Small-space living changes how you homeschool. It’s a limitation—but, to my surprise, it’s also a catalyst for creative education. Yes, you can teach in an apartment!
I make educational choices based on how much specialized stuff it requires. We need some workbooks and paper goods, obviously, and a certain amount of tape, glue, and creative whatnot—but less than you might suppose.
Here’s my delightful dozen tricks for teaching in a small apartment.
- For ephemeral things, I choose ephemeral methods. I write our daily schedule on a whiteboard. At the end of the day, I erase it. I waste no emotional energy debating whether to keep it; no filing space is required; nobody has to carry it out with trash or recycling. I just buy new markers occasionally.
- I have one big table. If we really need table space for school, I have to clean up breakfast. The horror. Mostly we sit on the couch or floor, though.
- Pinterest is my friend. I get ALL THE PRETTY and I don’t lose that clever rhyme for teaching clocks before we get there, and I don’t have to put it anywhere. Thank you, pixel technology.
- I wield that library card. Did you know, if you check books out of the library, they take them back again when you’re done? And you don’t have to buy another bookshelf when you move on from Greece to Rome? It’s kind of the best. Obviously, if I find a really fabulous book I want to read over and over again, I buy just that one. I’m seriously considering purchasing this book.
- I raid everybody’s bookshelves. I’m sure they love me. Actually, older homeschool moms usually are delighted to share their used books and curriculum…and sometimes they’ll take it back when you’re done. Bonus points if your own parents were homeschoolers. I also lend my books to other people.
- I’m a more creative mama. I’d rather buy good toys than mediocre manipulatives, and everything is fair game for education. We add domino scores and graph Lucky Charms marshmallows. We sculpt Phidias’ statue of Athena from Play-doh, play Greek merchants with My Little Ponies (I got Princess Celestia), and act out the Battle of Thermopylae with dinosaurs. When that pales, we model Plato’s perfect shapes with magnet tiles.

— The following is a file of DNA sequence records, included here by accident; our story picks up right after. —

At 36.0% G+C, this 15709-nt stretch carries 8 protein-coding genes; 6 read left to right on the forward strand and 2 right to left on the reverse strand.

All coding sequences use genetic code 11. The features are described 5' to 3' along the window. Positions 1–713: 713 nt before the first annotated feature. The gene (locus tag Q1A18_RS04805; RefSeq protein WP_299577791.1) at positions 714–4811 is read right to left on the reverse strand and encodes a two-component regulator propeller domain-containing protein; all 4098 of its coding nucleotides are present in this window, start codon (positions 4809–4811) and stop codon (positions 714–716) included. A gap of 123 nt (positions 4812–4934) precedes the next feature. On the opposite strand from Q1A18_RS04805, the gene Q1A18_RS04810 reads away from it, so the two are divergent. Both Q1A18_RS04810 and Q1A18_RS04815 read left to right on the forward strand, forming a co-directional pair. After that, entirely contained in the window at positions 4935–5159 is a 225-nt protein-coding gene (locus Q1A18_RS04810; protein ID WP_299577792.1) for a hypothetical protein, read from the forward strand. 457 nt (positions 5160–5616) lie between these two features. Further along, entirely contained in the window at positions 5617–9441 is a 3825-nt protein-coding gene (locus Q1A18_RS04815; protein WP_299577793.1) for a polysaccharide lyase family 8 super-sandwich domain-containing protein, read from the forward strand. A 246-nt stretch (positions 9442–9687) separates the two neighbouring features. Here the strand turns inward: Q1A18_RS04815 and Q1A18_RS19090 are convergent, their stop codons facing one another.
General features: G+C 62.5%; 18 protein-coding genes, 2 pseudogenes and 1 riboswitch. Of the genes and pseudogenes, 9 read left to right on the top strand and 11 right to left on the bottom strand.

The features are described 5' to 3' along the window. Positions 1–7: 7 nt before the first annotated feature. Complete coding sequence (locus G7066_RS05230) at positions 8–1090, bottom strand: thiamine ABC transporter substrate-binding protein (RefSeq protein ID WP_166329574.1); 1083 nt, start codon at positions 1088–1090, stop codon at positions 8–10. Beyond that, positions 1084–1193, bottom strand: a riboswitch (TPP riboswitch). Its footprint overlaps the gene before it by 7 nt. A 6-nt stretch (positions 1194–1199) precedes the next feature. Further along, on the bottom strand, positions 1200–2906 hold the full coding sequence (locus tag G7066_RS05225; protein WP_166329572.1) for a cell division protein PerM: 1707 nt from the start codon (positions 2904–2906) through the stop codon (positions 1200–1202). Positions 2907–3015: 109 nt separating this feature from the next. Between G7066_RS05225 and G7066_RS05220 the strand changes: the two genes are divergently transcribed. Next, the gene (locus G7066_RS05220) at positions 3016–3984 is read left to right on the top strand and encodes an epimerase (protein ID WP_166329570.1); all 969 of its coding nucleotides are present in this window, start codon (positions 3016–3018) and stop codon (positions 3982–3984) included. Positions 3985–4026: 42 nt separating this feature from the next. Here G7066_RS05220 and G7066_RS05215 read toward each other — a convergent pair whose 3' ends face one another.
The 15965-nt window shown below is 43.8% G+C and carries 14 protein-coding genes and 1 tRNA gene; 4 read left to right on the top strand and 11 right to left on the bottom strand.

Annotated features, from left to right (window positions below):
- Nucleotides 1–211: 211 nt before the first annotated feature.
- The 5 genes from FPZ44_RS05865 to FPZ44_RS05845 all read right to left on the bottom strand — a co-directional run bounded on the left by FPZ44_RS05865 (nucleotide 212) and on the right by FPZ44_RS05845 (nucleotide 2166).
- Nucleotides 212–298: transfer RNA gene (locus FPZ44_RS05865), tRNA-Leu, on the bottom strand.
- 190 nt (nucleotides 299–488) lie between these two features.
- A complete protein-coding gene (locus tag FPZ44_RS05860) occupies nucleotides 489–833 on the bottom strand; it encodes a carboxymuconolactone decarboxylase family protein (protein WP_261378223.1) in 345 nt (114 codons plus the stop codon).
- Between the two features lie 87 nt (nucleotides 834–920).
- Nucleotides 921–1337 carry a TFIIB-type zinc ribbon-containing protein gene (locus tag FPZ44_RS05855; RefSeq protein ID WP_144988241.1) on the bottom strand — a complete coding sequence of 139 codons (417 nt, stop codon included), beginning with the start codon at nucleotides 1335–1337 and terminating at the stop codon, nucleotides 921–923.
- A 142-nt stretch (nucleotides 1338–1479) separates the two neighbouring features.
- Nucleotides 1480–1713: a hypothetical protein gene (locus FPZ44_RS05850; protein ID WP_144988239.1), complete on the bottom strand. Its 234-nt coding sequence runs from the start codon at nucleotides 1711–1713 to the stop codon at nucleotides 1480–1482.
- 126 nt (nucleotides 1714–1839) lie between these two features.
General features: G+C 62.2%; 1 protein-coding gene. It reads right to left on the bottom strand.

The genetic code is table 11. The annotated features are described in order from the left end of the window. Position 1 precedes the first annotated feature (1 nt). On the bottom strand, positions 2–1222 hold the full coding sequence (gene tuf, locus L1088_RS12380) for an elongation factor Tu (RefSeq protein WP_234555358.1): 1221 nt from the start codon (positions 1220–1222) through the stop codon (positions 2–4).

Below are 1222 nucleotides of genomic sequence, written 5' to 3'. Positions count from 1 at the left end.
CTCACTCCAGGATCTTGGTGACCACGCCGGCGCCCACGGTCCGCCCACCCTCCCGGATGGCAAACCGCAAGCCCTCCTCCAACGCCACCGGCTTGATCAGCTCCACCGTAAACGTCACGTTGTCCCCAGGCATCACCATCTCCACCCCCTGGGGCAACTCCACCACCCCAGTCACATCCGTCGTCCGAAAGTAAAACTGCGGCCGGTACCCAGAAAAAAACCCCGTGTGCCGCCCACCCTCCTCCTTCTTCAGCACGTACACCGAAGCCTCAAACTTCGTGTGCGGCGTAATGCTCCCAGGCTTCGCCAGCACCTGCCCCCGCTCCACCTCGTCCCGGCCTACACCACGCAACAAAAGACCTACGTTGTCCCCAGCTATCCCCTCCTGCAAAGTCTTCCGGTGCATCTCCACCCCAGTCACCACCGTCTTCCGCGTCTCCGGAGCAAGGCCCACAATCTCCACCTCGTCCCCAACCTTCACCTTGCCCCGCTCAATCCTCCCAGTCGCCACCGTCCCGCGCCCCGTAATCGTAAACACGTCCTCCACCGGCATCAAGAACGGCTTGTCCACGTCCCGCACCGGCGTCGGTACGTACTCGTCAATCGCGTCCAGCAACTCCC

- I’m a less creative mama, and I own that fact. We don’t do big, messy, un-store-able projects, like a complete set of salt-dough topographical maps for every kingdom in the ancient Near East. They’re fine if your kids are wired that way and you have somewhere to put them, but they aren’t a moral imperative.
- I decorate like a sane person. I have a friend who intentionally doesn’t have art on her main level so that her boys can be raucous. Her house is still attractive and hospitable. I did something similar in my extra-wide hall, and it doubles as white space for the eye and an indoor soccer field. That’s success, my friends.
- Paper crafts are not forever. I mean it. We send some to grandparents, and I put others up on an art wall for a few months, and then I select the very best for her permanent file. I might frame a really special piece. Everything else can be recycled. REALLY. In twenty years, she’ll want to look at a file of her kindergarten art and go, “aww,” but she won’t thank me for saving a ream of it.
- Songs don’t take up any space. All of us except Kate make up educational songs on the fly on any subject, and we leave no paper trail whatsoever. I’m sure Kate will also start making up lyrics as soon as she has a few more words under her belt.
- We can learn about animals without owning them. I don’t have an ant farm, a dog, a pony, or a tank of tropical fish, but I know where to find them all. (The mall.) (Just kidding.) (Actually Nordstrom’s does have a nice fish tank.)
- We leave the house. There’s a whole world out there. I browse a lot of online small-space house tours, and one of the most memorable ones said something like, “You have to treat the whole dang city as your living room.” Like that.
Someday we might start reading e-books as a space-saving measure, but so far, the girls and I really don’t. I’ve tried and I like paper books better. I do possess a Kindle Fire, which I use as a smartphone, and Jonathan has a smartphone, which he uses constantly as an e-reader. To each his own.
Join me next time for part two of this post. I’m going to talk about some attitudes I’ve learned from small-space homeschooling.